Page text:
Larabee bent down and picked at the narrow passage. He’d have to crawl through this section if he was to continue. He thought it amusing that the fastidious dresser resorted to crawling through here. “Well, if Standish did it…so am I.” Grass was flattened at the entrance and vines where pulled apart; it could have been made by an animal, but he didn’t think so. It had come to his attention that the waterfall was fairly close, so he persisted. He could certainly do with a wash, even if he didn’t come across the errant Southerner.
When Larabee crawled through the last barrier he finally recognized where he was. He looked down at the number of scratches that criss-crossed his arms and legs and sighed, wondering if it’d been worth the bother. Standish couldn’t be too far ahead of him. He stretched his cramped limbs and began the climb up alongside the waterfall. He felt a stab of concern when he saw the conman sitting close to the edge at the top, but swallowed down his fear as ridiculous…nothing was going to happen. Then the foolish Southerner stood up. Damn idiot is just asking for trouble. Larabee considered calling out, telling Standish to get back from the edge, but he didn’t want to chance startling the man. This thought had only just been dismissed when he saw Ezra slip and disappear over the wall. “Shit! Ezra!” Chris picked up the pace and clambered up the rocky precipice. “Standish?”
Chris nervously leant over the edge, expecting to find Standish in a mangled heap at the bottom. His breath caught in his throat when instead, he discovered Ezra dangling off the wall several feet from the top—holding onto a latticework of vines. Lucky bastard. He spread himself out over the surface and figured it was time for a little payback. “You planning on hanging around down there all day?”
Ezra looked up at Larabee’s grinning face and instinctively tightened his grip on the vines. He sighed and buried his face in the vegetation. Why me? After the hell he’d given Chris while he was buried in quicksand…why did it have to be Chris that he now depended on? That was irony for you.
Oh shit! Chris bit off another barb seeing the blood that trickled down Ezra’s face. He frowned at the look of despondency that greeted his words. What had he expected? Relief? Of course he had. Any of the others would have greeted his arrival as timely and been reassured…but that wasn’t the reaction from Standish. Perhaps he thought his chances of rescue had reduced – it had been Chris’ initial reaction to having to depend on Ezra to rescue him from the quicksand – but Standish didn’t leave him and he wouldn’t abandon the Southerner either. Larabee couldn’t leave an enemy hanging in the breeze, and that wasn’t how he thought of Ezra. He was a friend, but did Standish realize this? Probably didn’t after all they’d been through. “Can you climb back up?”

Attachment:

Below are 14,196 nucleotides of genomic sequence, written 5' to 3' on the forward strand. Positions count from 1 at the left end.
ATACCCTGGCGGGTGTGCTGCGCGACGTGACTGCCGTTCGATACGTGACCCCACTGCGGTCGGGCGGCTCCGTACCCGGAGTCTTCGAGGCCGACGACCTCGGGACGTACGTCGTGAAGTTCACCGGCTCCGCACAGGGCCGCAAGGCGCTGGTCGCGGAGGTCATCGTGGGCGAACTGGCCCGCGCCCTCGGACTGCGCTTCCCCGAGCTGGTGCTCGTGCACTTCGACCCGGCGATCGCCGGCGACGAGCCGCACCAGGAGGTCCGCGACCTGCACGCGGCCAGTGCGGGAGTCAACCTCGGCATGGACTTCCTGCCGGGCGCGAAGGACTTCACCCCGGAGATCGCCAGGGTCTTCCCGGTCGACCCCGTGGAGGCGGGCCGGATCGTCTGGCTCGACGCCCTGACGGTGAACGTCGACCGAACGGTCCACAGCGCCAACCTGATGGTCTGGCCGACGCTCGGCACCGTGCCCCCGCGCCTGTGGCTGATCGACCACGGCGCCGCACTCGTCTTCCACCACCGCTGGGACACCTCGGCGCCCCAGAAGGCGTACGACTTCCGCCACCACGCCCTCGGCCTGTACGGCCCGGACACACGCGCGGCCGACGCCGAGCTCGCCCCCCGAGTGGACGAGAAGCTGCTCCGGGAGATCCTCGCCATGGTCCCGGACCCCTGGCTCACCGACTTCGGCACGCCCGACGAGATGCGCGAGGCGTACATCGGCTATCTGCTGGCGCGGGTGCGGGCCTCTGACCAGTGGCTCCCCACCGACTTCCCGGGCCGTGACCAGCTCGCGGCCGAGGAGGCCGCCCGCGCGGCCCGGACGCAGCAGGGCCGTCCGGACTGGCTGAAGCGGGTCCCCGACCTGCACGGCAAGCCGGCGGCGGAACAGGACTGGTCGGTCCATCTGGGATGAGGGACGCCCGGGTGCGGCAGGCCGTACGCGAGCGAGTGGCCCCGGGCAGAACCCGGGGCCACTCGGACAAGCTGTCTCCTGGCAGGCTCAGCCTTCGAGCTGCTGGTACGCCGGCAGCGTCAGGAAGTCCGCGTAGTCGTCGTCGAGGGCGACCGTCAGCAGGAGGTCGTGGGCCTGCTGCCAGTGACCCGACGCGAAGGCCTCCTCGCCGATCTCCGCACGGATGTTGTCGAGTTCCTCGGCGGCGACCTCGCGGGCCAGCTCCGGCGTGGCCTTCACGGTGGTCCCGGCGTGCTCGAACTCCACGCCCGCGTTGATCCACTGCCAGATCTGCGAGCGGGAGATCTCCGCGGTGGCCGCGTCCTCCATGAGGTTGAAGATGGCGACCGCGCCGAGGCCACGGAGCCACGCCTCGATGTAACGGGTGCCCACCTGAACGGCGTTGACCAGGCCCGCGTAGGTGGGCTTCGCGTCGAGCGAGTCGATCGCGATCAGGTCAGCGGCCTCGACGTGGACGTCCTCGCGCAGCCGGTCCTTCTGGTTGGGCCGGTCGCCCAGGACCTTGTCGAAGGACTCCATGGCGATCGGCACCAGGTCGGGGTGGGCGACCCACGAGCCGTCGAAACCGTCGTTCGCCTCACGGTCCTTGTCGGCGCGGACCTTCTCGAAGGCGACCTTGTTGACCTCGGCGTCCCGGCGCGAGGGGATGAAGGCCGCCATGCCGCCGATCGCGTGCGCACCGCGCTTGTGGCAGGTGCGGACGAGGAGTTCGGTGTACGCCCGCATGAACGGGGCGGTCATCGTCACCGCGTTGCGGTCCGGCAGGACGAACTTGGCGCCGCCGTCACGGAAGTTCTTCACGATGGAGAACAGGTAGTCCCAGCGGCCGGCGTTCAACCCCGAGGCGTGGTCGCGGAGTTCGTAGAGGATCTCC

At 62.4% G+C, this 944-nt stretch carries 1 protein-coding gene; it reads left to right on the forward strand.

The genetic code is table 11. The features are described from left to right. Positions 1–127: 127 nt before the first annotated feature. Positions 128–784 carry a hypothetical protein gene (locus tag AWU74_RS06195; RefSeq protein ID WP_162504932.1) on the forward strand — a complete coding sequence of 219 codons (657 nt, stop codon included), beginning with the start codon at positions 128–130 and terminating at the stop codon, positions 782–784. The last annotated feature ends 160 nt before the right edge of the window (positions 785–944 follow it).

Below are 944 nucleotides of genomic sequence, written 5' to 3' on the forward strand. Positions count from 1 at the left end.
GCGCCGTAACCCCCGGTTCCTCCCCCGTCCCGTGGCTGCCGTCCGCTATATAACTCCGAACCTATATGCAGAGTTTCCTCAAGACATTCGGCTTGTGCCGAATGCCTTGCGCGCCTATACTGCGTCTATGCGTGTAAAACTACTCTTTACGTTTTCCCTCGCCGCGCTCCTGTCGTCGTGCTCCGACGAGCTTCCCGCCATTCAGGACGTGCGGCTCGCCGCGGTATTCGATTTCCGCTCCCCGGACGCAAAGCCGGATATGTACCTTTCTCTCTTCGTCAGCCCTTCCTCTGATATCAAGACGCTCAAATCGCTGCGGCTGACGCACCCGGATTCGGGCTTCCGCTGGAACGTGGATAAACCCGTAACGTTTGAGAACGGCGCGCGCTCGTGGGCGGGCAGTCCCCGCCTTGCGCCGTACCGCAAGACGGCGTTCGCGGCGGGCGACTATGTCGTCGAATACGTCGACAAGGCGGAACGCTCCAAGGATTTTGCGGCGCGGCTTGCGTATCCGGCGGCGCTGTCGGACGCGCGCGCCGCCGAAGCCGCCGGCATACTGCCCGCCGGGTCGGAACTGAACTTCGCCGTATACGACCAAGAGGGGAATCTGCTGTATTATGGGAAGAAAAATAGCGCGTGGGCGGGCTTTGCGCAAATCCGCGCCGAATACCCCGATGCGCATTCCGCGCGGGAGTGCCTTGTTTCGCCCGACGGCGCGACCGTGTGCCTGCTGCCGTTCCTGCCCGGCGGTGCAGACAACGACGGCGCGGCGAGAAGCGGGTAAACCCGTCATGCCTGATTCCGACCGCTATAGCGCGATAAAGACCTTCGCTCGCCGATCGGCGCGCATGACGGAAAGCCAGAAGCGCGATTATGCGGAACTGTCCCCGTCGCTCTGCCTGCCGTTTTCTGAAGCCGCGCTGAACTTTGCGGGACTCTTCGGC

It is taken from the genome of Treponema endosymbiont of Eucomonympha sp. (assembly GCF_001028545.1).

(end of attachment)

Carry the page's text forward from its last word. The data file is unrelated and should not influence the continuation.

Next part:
Ezra shook his head; his arms trembled with supporting his weight. “My leg’s caught.” His right leg had threaded a path through the thatch of vines as he fell and fortunately prevented him from falling further. He’d managed to pull himself upright, but could not untangle his leg. Not without some help. Would Larabee offer some assistance if he asked?
“Don’t move…I’m coming down.”
“NO!” Was he crazy? He didn’t want to be responsible for both their deaths.
Chris leaned over the side and swore. “You got a better idea?” Why was he being difficult? Standish didn’t look back up, but Chris could see him shake his head. “Be there in a tick,” he advised, swinging his legs over the side and climbing down using the natural trellis.
A fine spray of misty water sprinkled out from the tumbling waterfall; the rock face beneath the lattice of vines was damp and moist. The heady scent of mildew and moss clung in the air and the trickle of water at the top had grown in width, if not capacity, the further down he went. The back of Larabee’s shirt and shorts were already feeling damp. He tested each section of vines before adding his weight to it and tried to use a different set of vines to the ones Ezra was tangled in, but they were all so intertwined that he wasn’t certain that he was doing exactly that. When he reached Ezra he hooked his feet around the vines so he had at least one arm free to check the conman. “How you doing, Ezra?”
Standish rolled his eyes. “Just peachy.”
Chris smiled and lightly touched Standish in the middle of his back. “You enjoy abseiling?”
A whisper of a smile touched Ezra’s features. “I’d prefer to use better equipment.”
“Should always check it first,” Larabee advised on a serious note. He flipped open his pocket knife and started sawing away at the pieces that were holding Ezra’s leg trapped. “Can you move it?” he asked, concerned that the leg could be broken.
“Yes.” He demonstrated when the last vine was unwrapped, but winced at the pull of tensed muscle, ligaments and fresh bruising.
“Hmmm,” he agreed, anxious to be back on level ground.
“We’re going to take it slow and easy on the way down.” He’d seen the strain in Ezra’s shoulders and knew they’d struggle to climb back up; it’d be safer to go down. After his mammoth efforts in the quicksand, Chris had limited reserves too.
“I hate to point this out…but these vines…don’t reach solid ground…and we are that much closer to the top. Wouldn’t it be better to go up?”
Larabee looked down and groaned. He should have noticed this. “We’d be working against gravity…it’d be safer to head down. When we get closer to the bottom, I’ll cut some of these vines and lower you the rest of the way down.”